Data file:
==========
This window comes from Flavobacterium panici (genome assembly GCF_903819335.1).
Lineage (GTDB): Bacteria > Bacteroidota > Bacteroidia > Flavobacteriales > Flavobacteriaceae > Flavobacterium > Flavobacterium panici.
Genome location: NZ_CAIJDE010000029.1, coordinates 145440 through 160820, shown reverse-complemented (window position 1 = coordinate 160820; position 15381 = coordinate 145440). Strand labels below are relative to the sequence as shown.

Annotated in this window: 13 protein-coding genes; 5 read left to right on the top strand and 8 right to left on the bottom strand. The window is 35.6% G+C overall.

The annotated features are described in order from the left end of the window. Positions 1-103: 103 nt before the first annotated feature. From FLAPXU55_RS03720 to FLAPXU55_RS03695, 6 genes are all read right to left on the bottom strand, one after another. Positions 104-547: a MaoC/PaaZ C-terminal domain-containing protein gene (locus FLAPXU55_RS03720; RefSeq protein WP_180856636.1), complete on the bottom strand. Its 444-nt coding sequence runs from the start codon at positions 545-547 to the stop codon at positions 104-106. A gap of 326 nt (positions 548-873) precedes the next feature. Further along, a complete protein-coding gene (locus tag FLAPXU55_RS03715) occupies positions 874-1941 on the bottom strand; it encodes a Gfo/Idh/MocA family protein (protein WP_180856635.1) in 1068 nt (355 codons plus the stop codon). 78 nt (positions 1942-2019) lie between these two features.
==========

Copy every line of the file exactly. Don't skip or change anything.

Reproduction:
This window comes from Flavobacterium panici (genome assembly GCF_903819335.1).
Lineage (GTDB): Bacteria > Bacteroidota > Bacteroidia > Flavobacteriales > Flavobacteriaceae > Flavobacterium > Flavobacterium panici.
Genome location: NZ_CAIJDE010000029.1, coordinates 145440 through 160820, shown reverse-complemented (window position 1 = coordinate 160820; position 15381 = coordinate 145440). Strand labels below are relative to the sequence as shown.

Annotated in this window: 13 protein-coding genes; 5 read left to right on the top strand and 8 right to left on the bottom strand. The window is 35.6% G+C overall.

The annotated features are described in order from the left end of the window. Positions 1-103: 103 nt before the first annotated feature. From FLAPXU55_RS03720 to FLAPXU55_RS03695, 6 genes are all read right to left on the bottom strand, one after another. Positions 104-547: a MaoC/PaaZ C-terminal domain-containing protein gene (locus FLAPXU55_RS03720; RefSeq protein WP_180856636.1), complete on the bottom strand. Its 444-nt coding sequence runs from the start codon at positions 545-547 to the stop codon at positions 104-106. A gap of 326 nt (positions 548-873) precedes the next feature. Further along, a complete protein-coding gene (locus tag FLAPXU55_RS03715) occupies positions 874-1941 on the bottom strand; it encodes a Gfo/Idh/MocA family protein (protein WP_180856635.1) in 1068 nt (355 codons plus the stop codon). 78 nt (positions 1942-2019) lie between these two features.